The simple answer is: you cannot do this in general.
Why can there be no general solution?
The "why?" needs a more detailed explanation. In Linux, the environment is process-specific. Each process environment is stored in a special memory area allocated exclusively for this process.
As an aside: To quickly inspect the environment of a process, have a look at
/proc/<pid>/env (or try
/proc/self/env for the environment of the currently running process, such as your shell).
When a ("parent") process starts another ("child") process (via
fork(2)), the environment the environment of the parent is copied to produce the environment of the child. There is no inheritance-style association between those two environments thereafter, they are completely separate. So there is no "global" or "master" environment we could change, to achieve what you want.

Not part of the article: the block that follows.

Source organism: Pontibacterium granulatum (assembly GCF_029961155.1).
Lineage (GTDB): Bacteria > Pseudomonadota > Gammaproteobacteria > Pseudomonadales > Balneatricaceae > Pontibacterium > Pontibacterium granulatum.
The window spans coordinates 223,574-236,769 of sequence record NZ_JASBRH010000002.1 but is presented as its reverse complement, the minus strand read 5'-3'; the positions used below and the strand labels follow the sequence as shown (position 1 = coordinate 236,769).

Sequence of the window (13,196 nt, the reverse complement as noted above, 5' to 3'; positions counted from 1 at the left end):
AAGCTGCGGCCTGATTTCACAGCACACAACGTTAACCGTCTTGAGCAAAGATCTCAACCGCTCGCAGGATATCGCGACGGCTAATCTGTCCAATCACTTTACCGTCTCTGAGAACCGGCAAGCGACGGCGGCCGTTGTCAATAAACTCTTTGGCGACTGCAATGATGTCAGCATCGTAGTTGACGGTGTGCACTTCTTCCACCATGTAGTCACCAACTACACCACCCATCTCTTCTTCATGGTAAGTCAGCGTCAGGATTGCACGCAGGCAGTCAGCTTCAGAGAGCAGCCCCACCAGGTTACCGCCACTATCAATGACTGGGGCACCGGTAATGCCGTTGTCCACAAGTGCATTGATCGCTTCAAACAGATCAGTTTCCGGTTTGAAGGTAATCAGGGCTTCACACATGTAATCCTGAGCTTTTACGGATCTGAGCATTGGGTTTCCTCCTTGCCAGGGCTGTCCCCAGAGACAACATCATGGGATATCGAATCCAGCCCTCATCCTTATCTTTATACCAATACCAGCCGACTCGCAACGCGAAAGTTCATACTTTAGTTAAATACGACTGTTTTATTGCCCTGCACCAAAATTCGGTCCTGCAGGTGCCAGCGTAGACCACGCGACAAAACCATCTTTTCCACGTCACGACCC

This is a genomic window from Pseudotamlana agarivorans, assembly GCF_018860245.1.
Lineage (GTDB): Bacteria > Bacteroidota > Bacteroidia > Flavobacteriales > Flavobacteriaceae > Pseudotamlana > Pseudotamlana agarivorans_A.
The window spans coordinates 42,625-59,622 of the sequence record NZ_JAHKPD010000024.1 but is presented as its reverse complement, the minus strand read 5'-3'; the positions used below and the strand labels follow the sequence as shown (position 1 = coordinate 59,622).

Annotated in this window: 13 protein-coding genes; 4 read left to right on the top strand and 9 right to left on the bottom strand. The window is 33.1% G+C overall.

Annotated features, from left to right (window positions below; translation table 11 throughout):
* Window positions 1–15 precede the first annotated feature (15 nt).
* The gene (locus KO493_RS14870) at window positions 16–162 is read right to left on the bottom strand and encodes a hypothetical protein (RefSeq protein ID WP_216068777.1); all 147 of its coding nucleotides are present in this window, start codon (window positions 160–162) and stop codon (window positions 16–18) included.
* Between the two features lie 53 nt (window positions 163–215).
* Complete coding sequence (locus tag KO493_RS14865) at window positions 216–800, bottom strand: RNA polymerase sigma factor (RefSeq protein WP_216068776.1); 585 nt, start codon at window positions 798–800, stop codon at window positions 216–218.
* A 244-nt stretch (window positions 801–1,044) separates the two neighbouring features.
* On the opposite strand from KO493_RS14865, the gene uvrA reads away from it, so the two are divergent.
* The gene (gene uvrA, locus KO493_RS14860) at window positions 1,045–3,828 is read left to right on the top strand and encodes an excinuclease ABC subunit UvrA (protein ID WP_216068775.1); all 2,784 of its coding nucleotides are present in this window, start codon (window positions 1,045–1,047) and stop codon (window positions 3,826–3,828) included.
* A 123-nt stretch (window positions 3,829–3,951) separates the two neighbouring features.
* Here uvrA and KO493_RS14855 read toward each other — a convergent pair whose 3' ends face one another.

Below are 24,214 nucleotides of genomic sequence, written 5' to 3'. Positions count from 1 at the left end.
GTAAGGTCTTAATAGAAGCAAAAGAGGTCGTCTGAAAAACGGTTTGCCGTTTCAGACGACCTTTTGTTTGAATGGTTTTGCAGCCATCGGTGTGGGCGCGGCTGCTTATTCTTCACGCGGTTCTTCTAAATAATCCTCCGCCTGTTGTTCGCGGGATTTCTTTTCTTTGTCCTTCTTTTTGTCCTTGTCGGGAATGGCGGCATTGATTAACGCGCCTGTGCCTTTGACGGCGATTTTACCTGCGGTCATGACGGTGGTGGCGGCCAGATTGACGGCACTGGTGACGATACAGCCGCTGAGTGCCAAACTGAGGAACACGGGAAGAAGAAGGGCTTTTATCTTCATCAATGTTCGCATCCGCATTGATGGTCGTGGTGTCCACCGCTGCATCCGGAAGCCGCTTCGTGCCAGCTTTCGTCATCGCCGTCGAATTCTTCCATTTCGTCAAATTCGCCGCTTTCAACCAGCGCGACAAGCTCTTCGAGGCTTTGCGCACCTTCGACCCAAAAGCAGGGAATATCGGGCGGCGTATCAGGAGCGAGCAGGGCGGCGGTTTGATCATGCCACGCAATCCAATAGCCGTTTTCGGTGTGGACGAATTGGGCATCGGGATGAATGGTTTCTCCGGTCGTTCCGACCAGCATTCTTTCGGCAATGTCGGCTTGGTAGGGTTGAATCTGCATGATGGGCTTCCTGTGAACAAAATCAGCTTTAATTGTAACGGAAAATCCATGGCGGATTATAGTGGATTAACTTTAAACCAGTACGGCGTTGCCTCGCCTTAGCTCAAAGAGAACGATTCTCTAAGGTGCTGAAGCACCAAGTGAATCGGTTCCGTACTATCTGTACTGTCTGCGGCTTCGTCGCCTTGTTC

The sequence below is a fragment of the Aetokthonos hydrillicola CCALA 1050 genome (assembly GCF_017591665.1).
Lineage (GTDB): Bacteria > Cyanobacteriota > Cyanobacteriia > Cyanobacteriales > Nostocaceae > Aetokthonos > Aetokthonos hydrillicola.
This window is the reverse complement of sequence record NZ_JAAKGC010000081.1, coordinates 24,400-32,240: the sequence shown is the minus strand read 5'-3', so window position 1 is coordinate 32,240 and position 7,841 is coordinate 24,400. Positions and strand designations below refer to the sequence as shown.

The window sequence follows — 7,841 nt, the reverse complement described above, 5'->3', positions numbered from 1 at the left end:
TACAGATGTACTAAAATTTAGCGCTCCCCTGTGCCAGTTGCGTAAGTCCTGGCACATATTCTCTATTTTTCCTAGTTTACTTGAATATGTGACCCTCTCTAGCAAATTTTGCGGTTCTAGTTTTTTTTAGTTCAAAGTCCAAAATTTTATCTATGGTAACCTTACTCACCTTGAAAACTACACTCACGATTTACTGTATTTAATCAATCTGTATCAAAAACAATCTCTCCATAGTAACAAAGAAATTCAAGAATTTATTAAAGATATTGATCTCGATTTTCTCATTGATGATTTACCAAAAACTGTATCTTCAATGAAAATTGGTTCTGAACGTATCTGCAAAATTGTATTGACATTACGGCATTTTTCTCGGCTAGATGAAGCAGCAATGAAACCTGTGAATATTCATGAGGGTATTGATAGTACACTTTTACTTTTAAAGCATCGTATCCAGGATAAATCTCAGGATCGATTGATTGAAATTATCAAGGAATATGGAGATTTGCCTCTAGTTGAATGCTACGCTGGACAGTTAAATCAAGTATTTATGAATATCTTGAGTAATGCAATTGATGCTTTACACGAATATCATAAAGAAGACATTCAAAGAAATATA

Why not simply change the per-process environment of all running processes? The memory area for the environment is in a well-defined location (basically right before the memory allocated for the stack), so you can't easily extend it, without corrupting other critical memory areas of the process.
Possible half-solutions for special cases
That said, one can imagine several special cases where you could indeed achieve what you want.
Most obviously, if you do "size-neutral" changes, you could conceivable patch up all environments of all processes. For example, replace every
USER=foo environment variable (if present), with
USER=bar. A rather special case, I fear.
If you don't really need to change the environments of all processes, but only of a class of well-known ones, more creative approaches might be possible. Vorsprung's answer is an impressive demonstration of doing exactly this with only Bash processes.
There are probably many other special cases, where there is a possible solution. But as explained above: no solution for the general case.